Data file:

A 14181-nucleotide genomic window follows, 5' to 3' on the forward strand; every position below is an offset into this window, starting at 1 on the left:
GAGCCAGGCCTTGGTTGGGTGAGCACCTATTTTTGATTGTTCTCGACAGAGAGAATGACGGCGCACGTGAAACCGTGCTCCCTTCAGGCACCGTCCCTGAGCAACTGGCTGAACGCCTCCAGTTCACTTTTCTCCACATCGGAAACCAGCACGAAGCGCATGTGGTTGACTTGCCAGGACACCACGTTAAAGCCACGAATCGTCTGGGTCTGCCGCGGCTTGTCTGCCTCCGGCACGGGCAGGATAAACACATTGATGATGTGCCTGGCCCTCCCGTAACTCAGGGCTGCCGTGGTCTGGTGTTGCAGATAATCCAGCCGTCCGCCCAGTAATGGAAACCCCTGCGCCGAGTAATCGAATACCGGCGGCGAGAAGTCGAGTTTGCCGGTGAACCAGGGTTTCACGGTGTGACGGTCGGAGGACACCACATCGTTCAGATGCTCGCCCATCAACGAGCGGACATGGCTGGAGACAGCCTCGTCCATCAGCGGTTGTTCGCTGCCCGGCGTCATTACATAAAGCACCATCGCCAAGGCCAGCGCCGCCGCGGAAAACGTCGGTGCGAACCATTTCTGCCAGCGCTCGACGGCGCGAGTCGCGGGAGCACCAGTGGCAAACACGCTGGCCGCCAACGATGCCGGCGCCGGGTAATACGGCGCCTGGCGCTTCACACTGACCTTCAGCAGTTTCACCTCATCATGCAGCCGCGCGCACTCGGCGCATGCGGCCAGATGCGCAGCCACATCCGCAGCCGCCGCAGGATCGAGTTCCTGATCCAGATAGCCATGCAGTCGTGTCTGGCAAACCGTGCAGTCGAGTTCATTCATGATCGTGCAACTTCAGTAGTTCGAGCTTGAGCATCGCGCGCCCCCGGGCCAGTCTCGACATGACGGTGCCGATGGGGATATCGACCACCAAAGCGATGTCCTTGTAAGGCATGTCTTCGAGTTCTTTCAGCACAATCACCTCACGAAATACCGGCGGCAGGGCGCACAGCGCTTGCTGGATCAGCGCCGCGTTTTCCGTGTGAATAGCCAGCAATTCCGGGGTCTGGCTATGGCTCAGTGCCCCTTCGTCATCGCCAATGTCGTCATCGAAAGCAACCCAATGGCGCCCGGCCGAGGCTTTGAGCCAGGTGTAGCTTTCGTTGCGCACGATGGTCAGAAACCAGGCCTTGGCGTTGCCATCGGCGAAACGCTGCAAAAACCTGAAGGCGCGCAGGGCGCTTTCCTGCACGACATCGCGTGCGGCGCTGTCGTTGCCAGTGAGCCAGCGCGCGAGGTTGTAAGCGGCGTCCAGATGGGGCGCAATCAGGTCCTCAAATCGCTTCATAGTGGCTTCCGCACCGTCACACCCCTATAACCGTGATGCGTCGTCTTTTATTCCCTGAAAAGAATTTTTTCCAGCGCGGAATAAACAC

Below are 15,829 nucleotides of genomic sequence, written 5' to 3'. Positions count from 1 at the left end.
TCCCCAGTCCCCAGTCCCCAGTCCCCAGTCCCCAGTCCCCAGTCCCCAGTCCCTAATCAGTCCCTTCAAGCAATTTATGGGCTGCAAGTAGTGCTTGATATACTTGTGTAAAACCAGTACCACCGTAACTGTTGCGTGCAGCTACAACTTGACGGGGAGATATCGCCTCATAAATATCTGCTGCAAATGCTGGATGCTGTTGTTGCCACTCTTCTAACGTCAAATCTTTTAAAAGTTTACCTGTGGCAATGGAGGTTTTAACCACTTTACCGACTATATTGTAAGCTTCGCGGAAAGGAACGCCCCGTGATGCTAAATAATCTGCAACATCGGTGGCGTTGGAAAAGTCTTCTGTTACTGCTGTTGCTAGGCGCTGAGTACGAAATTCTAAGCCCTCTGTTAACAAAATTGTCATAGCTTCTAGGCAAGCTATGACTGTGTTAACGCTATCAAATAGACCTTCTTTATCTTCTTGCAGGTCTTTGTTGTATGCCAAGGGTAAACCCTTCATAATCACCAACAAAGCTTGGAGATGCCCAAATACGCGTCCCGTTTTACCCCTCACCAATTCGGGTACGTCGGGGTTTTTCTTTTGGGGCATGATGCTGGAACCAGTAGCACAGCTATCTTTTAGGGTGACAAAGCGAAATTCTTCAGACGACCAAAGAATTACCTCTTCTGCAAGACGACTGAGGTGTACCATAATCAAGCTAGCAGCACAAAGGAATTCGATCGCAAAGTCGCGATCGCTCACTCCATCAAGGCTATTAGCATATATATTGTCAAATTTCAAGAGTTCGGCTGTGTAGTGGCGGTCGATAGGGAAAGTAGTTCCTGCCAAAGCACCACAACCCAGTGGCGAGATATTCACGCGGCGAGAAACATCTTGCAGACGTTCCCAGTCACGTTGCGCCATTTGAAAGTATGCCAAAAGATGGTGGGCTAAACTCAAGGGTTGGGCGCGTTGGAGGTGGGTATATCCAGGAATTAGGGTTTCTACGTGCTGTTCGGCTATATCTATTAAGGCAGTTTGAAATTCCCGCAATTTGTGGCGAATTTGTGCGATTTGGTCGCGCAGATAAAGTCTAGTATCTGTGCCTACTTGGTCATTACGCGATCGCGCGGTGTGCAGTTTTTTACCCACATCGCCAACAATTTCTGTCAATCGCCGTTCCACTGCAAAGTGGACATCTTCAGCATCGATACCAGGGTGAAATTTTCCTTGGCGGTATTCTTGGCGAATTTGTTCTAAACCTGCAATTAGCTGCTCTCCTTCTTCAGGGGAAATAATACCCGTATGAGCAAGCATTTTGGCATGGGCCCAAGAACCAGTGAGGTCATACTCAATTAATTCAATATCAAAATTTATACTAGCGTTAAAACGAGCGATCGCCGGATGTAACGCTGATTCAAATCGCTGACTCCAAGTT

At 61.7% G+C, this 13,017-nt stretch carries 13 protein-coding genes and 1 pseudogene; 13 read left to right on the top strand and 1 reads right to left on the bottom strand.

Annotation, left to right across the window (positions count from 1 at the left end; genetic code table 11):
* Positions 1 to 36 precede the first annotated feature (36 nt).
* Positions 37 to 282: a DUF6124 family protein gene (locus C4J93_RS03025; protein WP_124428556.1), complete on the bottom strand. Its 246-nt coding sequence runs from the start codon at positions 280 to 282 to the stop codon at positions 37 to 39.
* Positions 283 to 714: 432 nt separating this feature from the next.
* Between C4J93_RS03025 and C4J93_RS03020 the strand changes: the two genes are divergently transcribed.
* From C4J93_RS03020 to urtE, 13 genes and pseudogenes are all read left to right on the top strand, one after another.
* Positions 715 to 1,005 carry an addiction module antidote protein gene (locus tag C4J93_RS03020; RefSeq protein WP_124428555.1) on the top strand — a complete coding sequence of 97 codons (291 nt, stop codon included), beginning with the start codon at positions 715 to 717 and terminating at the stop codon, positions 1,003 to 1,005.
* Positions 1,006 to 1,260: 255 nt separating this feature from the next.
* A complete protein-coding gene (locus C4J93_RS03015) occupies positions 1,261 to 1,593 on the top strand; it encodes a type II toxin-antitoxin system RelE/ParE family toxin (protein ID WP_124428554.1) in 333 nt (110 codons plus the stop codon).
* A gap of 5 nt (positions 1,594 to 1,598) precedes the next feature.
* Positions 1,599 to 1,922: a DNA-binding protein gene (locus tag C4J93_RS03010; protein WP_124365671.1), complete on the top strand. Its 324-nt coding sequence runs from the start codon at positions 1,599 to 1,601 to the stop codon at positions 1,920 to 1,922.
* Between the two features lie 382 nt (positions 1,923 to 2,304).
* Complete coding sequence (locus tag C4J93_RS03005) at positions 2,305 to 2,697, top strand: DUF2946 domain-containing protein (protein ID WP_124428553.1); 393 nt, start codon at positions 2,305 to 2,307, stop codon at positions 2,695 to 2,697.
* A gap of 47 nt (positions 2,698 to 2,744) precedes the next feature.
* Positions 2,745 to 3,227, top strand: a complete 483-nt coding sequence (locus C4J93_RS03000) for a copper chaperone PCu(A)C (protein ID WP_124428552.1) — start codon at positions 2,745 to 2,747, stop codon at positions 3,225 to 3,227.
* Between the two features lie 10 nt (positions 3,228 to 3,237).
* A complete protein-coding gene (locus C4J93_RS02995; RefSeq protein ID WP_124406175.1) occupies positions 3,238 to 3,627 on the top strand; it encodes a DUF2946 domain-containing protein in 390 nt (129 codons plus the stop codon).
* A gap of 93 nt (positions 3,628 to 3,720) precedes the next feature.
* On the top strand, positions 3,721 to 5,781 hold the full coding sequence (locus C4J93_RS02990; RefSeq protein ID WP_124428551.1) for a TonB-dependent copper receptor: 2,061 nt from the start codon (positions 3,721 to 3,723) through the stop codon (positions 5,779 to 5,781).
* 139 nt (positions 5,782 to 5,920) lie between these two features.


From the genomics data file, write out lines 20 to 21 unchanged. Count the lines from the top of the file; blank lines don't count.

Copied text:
* Positions 2,745 to 3,227, top strand: a complete 483-nt coding sequence (locus C4J93_RS03000) for a copper chaperone PCu(A)C (protein ID WP_124428552.1) — start codon at positions 2,745 to 2,747, stop codon at positions 3,225 to 3,227.
* Between the two features lie 10 nt (positions 3,228 to 3,237).